Total Revenue Management, the future
Cheryl Kimes conducted a study in 2010 regarding the future of Revenue Management, which concluded that “In the future, Hotel Revenue Management would be more strategic in nature, would be more technology-enabled and that it would encompass all parts of the hotel. The respondents identified function space and restaurants as the most likely candidates for future applications of Revenue Management”. I agree with this point of view; a good way to make sure to achieve the optimal result is to focus on all departments that create Revenue. This conclusion is also strengthened by the survey that HSMAI recently conducted and which was presented by Carl Oldsberg during the HSMAI conference in London on the 6th of February 2014.
Some hotels and hotel chains are starting to extend the responsibility of Revenue Management to the Function Spaces. However; there is no massive movement in applying Revenue Management to other departments such as; Restaurants, Minibars, Spa, Shops, etc. This might be so because these departments are considered to be a service and a loss or Break Even is therewith acceptable. Basically properties are missing out on a potential growth of 30% per department.
The Six C’s in Revenue Management on different departments
Previously we talked about 4 C’s (Capacity, Calendar, Clock, Cost) with a fifth binding factor; Customer. The sixth factor increases in importance; Channel.
Capacity: There are many similarities to the "traditional" Room Revenue Management, conducted by most hotels, though the time factor is even more important when it comes to Conference-, Spa- and Restaurant Revenue Management, as these facilities can be rented by the hour, part of day or whole day. Also Space Management is an important factor to keep in mind as many times space, such as swimming pools and floor space, can be limited compared to, for instance, the treatment- and hotel rooms available.
Calendar: Calculating Total Demand is a vital parameter in determining the right price. On the same day and time, the demand may vary from department to department, which might be challenging, but can mainly be seen as a great opportunity to achieve the optimal effect, as all departments can benefit from each other and pricing can be adapted strategically. This does mean that the various departments should be able to co-operate well and trust each other’s judgement.
Clock: Knowing your booking pattern, such as time of booking, expected length of stay and the pick-up levels that can be expected are also important factors to calculate Total Demand. When applying Revenue Management on Conference, understanding your customers booking pattern is one of the most important parameters in determining the probability to expect the most profitable requests and which requests to say No to.
Cost: Every sale comes with a cost. This does not only concern Cost Of Sale on your distribution channels, but even operational- and personnel costs. How do we relate cost towards revenue and achieve the best margins on all departments? Do we work with Dynamic Rates and how do we sell this practically? How does Menu Engineering work and how can we use this tool to increase profitability?
Customer: How do we define the optimal Marketing Mix and what is the Total Revenue per Market Segment? Do we need to break this down to Customer Level in order to be able to offer customer adapted packages? How can we make sure we know the Total Margin per Segment and how do we make sure we can offer availability to our most loyal and profitable customer? Furthermore, how do we find the systems that support us in these questions?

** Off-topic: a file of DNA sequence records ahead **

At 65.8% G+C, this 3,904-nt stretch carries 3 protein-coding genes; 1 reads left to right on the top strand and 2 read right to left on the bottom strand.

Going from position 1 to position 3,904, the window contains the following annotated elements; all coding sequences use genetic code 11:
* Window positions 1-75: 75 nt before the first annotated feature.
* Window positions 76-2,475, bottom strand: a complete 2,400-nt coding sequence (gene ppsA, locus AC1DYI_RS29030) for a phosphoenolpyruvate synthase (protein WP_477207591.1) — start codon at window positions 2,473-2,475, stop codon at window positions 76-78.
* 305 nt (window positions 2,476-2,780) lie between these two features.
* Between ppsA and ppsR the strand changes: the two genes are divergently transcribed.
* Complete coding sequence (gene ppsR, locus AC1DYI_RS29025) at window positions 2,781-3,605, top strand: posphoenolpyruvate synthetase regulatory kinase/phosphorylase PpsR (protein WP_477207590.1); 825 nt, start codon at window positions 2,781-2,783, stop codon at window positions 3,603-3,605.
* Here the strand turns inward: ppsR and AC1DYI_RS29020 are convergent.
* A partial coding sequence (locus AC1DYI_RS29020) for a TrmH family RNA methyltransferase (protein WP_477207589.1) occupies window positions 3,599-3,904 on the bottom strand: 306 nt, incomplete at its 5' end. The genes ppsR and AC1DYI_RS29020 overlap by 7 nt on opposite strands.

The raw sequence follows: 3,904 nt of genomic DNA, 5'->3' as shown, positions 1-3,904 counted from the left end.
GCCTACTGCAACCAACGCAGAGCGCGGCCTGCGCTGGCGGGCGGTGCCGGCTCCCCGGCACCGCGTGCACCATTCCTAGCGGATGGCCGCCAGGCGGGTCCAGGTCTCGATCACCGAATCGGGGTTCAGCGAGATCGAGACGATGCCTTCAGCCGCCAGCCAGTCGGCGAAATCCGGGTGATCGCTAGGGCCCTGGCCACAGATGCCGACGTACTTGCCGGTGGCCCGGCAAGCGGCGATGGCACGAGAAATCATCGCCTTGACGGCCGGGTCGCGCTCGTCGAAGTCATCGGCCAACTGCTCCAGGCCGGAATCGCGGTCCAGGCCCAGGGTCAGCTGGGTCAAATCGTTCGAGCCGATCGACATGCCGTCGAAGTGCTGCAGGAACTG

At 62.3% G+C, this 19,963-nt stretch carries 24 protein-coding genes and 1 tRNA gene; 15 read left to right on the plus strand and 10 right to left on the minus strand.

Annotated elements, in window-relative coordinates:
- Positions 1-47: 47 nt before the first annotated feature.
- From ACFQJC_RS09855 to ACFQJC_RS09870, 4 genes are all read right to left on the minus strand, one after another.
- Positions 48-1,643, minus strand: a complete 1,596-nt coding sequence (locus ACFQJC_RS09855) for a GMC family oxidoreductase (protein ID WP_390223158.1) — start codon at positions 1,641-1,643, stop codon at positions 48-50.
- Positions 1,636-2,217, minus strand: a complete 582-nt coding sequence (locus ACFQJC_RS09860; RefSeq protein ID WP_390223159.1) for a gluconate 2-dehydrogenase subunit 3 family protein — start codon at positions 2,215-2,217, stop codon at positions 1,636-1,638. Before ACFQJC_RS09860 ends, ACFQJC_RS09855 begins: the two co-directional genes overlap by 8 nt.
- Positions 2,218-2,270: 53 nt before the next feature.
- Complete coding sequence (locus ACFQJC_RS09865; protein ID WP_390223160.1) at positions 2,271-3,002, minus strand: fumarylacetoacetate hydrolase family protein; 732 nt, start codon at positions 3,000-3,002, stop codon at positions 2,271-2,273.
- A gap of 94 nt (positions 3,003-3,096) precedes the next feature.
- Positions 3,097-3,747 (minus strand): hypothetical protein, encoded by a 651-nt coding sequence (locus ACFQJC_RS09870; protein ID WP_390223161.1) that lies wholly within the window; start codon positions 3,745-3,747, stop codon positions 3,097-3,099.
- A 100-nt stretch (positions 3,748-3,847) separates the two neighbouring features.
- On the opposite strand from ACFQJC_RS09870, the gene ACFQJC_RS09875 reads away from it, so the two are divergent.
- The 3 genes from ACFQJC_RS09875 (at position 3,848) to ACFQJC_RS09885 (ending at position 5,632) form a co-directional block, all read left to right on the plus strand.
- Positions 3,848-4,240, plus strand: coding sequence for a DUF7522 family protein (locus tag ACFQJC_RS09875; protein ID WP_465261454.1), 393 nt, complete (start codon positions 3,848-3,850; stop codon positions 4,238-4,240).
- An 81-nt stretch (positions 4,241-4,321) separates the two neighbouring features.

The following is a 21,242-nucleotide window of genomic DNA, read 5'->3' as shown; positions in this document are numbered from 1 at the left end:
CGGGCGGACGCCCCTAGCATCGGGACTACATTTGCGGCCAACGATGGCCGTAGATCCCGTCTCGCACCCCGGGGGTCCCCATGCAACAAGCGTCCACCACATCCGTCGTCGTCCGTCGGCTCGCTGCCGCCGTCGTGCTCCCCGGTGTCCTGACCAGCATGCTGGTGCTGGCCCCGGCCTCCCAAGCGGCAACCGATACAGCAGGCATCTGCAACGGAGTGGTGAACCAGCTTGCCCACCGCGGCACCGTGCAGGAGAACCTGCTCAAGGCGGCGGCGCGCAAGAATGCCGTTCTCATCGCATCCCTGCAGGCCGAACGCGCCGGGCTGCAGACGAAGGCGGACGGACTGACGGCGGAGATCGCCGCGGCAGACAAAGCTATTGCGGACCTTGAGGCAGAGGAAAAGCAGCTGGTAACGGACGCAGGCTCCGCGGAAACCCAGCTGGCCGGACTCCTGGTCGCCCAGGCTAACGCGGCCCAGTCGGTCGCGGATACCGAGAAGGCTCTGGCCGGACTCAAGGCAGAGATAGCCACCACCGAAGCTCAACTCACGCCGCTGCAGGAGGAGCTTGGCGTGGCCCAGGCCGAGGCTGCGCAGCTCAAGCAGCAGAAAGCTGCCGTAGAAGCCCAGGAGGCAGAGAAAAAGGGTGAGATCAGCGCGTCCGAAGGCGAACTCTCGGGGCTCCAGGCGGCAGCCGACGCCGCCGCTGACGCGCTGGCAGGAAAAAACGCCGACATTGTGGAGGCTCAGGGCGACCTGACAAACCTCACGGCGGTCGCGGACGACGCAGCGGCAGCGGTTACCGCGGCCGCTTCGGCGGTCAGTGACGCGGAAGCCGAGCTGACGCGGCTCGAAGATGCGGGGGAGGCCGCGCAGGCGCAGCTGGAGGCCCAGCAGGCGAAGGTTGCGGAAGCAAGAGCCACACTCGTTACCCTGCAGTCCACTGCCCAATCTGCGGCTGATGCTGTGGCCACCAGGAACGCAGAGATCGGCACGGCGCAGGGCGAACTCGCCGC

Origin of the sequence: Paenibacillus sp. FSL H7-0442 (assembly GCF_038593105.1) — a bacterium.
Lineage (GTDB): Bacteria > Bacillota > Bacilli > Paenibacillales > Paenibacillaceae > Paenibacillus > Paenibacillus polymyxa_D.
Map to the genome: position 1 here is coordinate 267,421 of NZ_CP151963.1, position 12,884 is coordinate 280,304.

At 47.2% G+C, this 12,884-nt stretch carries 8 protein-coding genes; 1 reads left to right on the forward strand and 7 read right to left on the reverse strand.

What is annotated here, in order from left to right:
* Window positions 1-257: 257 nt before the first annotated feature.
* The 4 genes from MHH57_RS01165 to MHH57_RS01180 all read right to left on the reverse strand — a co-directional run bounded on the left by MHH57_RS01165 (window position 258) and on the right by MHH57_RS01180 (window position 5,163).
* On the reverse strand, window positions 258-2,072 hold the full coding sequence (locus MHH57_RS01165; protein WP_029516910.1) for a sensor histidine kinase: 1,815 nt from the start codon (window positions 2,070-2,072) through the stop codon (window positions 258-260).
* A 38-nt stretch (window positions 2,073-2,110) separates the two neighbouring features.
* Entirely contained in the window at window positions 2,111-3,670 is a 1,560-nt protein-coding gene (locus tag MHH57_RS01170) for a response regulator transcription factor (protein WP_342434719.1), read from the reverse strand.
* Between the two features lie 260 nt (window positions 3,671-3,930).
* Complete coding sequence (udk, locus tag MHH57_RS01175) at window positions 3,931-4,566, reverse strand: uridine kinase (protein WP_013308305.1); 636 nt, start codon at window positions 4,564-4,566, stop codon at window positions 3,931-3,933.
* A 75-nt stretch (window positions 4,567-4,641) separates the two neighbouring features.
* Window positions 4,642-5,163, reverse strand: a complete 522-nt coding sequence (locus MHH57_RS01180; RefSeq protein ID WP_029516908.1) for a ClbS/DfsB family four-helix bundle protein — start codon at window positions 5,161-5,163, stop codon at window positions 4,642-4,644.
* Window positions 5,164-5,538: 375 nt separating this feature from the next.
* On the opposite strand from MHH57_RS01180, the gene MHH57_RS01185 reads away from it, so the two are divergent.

Channel: This factor is increasingly important. Which channels do our customers use and which customers do we need to attract in order to find new markets and new possibilities? How do we make sure we can find the packages our customers want to buy and to which rate? Furthermore, what are the possibilities the different channels create to offer packages and which channels are best adapted to our needs?
Challenges and Opportunities in the implementation process
There are basically three main challenges, that all are related:
Organization: There usually is a fear factor involved; department heads can be unsure if they will be able to handle an increased responsibility on an already overloaded schedule or might be afraid to delegate a certain responsibility to somebody else. It is not always easy to have a person from a different department determining which rates to sell to. Trust is an important factor and it is vital to know all involved know what to do in order to increase result. This leads directly to the second challenge/opportunity;
Knowledge: Not only training is of an essence; staff members from all departments will have to be aware of the implications on their daily tasks. In many cases, a Revenue Management project on a property starts with making sure that all heads of department are aware of the changes of the impact the implementation of Revenue Management will have on their department. By the end of the day, all involved will achieve increased knowledge and new challenges. With knowledge comes the demand for good statistics and tools to analyze. This relates to the next challenge;
System Solutions: Where can we find the Systems that help us know the Total Revenue per customer or per Market Segment? Will we be able to offer the possibility to offer a booking engine that enables our customers to book all our departments directly through our website and are there any systems available, or being developed, that will help us yield all Revenue generated?
Cheryl Kimes article on Total Revenue Management: http://hotelexecutive.com/business_review/3620/total-hotel-revenue-management
HSMAI Survey: RM%20succession%20planning_1.pdf (attached)
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